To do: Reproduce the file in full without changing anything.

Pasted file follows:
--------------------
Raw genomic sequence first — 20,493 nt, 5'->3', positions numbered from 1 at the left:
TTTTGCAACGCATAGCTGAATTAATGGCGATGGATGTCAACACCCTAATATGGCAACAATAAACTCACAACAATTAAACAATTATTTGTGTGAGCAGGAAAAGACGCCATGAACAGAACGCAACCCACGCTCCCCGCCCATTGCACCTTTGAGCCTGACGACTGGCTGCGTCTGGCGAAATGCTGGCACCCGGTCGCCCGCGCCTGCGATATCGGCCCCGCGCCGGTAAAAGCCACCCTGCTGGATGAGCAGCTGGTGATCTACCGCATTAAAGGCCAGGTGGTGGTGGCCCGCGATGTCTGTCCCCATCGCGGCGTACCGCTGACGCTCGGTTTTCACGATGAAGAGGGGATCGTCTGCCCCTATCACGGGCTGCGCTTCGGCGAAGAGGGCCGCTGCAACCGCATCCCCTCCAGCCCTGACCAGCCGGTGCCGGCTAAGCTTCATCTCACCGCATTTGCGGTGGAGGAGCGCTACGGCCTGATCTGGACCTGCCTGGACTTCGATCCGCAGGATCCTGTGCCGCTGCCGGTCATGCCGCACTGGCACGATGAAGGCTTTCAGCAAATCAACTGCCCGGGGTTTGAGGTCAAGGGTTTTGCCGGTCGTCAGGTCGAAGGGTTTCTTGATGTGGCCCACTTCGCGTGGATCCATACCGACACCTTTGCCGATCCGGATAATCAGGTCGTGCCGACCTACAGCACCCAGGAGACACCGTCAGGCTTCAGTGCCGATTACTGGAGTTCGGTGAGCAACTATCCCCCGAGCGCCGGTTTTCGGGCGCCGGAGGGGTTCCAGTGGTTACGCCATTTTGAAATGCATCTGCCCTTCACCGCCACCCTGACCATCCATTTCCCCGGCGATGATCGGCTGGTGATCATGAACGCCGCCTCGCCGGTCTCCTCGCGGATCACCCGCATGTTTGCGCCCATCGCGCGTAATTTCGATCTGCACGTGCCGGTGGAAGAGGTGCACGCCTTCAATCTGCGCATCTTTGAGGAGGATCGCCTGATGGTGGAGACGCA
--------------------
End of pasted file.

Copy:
Raw genomic sequence first — 20,493 nt, 5'->3', positions numbered from 1 at the left:
TTTTGCAACGCATAGCTGAATTAATGGCGATGGATGTCAACACCCTAATATGGCAACAATAAACTCACAACAATTAAACAATTATTTGTGTGAGCAGGAAAAGACGCCATGAACAGAACGCAACCCACGCTCCCCGCCCATTGCACCTTTGAGCCTGACGACTGGCTGCGTCTGGCGAAATGCTGGCACCCGGTCGCCCGCGCCTGCGATATCGGCCCCGCGCCGGTAAAAGCCACCCTGCTGGATGAGCAGCTGGTGATCTACCGCATTAAAGGCCAGGTGGTGGTGGCCCGCGATGTCTGTCCCCATCGCGGCGTACCGCTGACGCTCGGTTTTCACGATGAAGAGGGGATCGTCTGCCCCTATCACGGGCTGCGCTTCGGCGAAGAGGGCCGCTGCAACCGCATCCCCTCCAGCCCTGACCAGCCGGTGCCGGCTAAGCTTCATCTCACCGCATTTGCGGTGGAGGAGCGCTACGGCCTGATCTGGACCTGCCTGGACTTCGATCCGCAGGATCCTGTGCCGCTGCCGGTCATGCCGCACTGGCACGATGAAGGCTTTCAGCAAATCAACTGCCCGGGGTTTGAGGTCAAGGGTTTTGCCGGTCGTCAGGTCGAAGGGTTTCTTGATGTGGCCCACTTCGCGTGGATCCATACCGACACCTTTGCCGATCCGGATAATCAGGTCGTGCCGACCTACAGCACCCAGGAGACACCGTCAGGCTTCAGTGCCGATTACTGGAGTTCGGTGAGCAACTATCCCCCGAGCGCCGGTTTTCGGGCGCCGGAGGGGTTCCAGTGGTTACGCCATTTTGAAATGCATCTGCCCTTCACCGCCACCCTGACCATCCATTTCCCCGGCGATGATCGGCTGGTGATCATGAACGCCGCCTCGCCGGTCTCCTCGCGGATCACCCGCATGTTTGCGCCCATCGCGCGTAATTTCGATCTGCACGTGCCGGTGGAAGAGGTGCACGCCTTCAATCTGCGCATCTTTGAGGAGGATCGCCTGATGGTGGAGACGCA